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New Medicines Mean More Options for Treating Epilepsy

New Medicines Mean More Options for Treating Epilepsy
New Medicines Mean More Options for Treating Epilepsy


Duke Health News Duke Health News

People have known about epilepsy since ancient times. But no cure has yet been found for the condition, which is caused by abnormal electrical activity in the brain and which causes brief seizures, leading to loss of muscle control and difficulties with speech and vision.

The two types of the disease are primary generalized epilepsy, in which a person has a genetic predisposition to the condition, and partial epilepsy, which is usually caused by a traumatic injury to the brain. Today, most cases of epilepsy are effectively controlled by medication, including seizure-preventing medicines or antiepileptic drugs.

Rodney Radtke, M.D., professor of medicine at Duke University Medical Center, says there has been tremendous progress recently in treating the neurological disease.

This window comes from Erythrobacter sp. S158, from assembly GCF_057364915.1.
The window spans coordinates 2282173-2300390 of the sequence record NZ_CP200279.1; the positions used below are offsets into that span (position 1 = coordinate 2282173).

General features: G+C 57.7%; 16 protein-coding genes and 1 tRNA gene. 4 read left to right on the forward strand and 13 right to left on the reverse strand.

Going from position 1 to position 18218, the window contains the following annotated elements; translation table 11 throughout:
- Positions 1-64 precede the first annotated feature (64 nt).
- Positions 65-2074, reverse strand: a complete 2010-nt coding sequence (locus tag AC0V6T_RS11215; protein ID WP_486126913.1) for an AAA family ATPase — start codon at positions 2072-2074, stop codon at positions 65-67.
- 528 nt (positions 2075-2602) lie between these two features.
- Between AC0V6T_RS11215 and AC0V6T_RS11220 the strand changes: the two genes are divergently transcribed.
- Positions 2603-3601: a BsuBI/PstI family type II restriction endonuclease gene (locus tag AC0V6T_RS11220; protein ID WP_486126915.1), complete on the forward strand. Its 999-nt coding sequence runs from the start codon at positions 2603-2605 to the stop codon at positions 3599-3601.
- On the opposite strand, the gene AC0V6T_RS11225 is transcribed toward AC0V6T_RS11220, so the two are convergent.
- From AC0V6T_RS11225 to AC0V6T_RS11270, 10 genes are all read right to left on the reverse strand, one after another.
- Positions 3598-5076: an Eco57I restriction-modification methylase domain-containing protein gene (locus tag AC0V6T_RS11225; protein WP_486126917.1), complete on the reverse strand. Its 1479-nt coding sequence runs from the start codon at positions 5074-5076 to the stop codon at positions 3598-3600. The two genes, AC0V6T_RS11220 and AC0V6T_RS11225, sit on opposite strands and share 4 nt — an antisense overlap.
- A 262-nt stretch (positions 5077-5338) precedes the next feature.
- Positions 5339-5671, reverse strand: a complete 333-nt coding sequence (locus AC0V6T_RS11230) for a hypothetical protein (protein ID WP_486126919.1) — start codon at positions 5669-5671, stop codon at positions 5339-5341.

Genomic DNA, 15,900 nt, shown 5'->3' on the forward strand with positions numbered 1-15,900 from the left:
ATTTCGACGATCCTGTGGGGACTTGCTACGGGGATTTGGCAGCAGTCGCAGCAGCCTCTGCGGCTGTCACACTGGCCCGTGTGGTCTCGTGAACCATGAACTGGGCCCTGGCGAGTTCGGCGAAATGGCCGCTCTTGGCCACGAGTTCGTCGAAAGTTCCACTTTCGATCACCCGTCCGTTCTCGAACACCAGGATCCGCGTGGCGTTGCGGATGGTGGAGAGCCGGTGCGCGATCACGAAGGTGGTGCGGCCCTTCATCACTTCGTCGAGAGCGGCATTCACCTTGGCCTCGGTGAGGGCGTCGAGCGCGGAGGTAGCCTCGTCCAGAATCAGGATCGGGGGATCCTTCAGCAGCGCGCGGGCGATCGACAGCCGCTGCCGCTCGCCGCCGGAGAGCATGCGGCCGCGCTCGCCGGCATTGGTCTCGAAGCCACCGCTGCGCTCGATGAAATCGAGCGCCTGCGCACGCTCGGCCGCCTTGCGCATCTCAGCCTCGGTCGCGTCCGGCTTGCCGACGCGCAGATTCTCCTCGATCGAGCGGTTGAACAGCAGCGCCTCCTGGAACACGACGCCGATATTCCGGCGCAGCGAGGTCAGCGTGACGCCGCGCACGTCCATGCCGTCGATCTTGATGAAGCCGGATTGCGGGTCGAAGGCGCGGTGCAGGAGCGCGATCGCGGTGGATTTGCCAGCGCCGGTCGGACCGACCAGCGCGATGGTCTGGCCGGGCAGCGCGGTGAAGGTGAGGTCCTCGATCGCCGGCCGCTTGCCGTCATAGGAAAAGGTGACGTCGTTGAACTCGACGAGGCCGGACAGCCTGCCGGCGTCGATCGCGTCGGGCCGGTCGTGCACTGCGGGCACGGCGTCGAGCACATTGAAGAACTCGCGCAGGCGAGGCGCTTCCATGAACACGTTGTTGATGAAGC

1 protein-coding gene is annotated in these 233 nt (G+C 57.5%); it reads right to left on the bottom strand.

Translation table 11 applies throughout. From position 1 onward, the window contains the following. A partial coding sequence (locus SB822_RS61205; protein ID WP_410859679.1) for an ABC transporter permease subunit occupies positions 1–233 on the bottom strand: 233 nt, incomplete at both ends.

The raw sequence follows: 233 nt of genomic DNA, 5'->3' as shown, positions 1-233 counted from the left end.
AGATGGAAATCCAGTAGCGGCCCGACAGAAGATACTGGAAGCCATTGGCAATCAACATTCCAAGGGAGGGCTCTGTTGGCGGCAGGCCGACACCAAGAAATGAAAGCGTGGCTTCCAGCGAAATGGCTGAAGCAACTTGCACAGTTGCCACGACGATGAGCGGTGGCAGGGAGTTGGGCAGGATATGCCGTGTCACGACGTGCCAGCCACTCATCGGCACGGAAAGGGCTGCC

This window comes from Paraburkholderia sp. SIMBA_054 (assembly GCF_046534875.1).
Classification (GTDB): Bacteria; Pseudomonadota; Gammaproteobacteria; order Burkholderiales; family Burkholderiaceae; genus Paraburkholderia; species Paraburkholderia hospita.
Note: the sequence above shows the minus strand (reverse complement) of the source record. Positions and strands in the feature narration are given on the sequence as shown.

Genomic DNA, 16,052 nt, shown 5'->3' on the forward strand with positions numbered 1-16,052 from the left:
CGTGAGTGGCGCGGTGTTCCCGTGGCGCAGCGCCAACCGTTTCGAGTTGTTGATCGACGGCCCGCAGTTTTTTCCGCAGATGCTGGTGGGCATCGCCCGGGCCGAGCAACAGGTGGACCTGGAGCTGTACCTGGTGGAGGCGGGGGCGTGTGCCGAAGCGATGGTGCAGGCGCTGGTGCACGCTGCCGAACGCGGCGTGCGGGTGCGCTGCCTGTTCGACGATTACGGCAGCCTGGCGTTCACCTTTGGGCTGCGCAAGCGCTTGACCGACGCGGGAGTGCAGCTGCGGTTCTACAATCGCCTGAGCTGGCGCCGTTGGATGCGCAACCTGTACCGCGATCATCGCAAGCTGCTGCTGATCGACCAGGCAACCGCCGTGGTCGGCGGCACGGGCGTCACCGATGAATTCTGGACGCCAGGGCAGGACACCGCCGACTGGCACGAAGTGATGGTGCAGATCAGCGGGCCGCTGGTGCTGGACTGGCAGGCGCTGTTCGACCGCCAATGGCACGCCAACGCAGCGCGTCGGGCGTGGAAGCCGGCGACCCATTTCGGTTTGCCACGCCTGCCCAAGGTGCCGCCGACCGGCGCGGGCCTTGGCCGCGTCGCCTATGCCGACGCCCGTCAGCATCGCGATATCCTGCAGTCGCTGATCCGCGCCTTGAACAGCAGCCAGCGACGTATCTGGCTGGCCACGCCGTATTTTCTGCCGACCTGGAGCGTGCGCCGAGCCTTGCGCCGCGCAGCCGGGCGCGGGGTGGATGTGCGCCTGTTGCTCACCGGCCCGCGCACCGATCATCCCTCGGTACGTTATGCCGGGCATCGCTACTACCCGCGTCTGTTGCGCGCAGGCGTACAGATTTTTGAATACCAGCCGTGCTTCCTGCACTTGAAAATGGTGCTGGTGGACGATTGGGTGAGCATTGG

"In the last 10 years there have been eight new medicines that have come on the market for the treatment of epilepsy, which have been added to the five or six we had previously," Radtke says. "It's markedly increased our options.

"These medicines work through a variety of different mechanisms which gives us a chance to maybe attack the cause or the genesis of the epilepsy through a different direction."

Newer antiepileptic medicines offer significant advantages for many patients.

"They have different side-effect profiles," says Radtke. "I think the biggest advance with these new medicines, particularly with drugs like lamotrigine and levetiracetam, is that they cause fewer cognitive side effects and less sedation, allowing the person to function at a higher level than they were able to before when we used medicines that frequently slowed down thinking or awareness."

Radtke believes that advances in neurological and genetic research will someday lead to a cure for epilepsy. Until then, he says there are a number of options to help persons with epilepsy cope with and control the symptoms of the nervous system disorder.

"You shouldn't have to live with seizures," he says. "If you're suffering from seizures and have for many years, you should seek out help, because there are a lot of new medicines and new methods of treating epilepsy that didn't exist even 10 years ago, that give us a greater hope for a cure or at least control."

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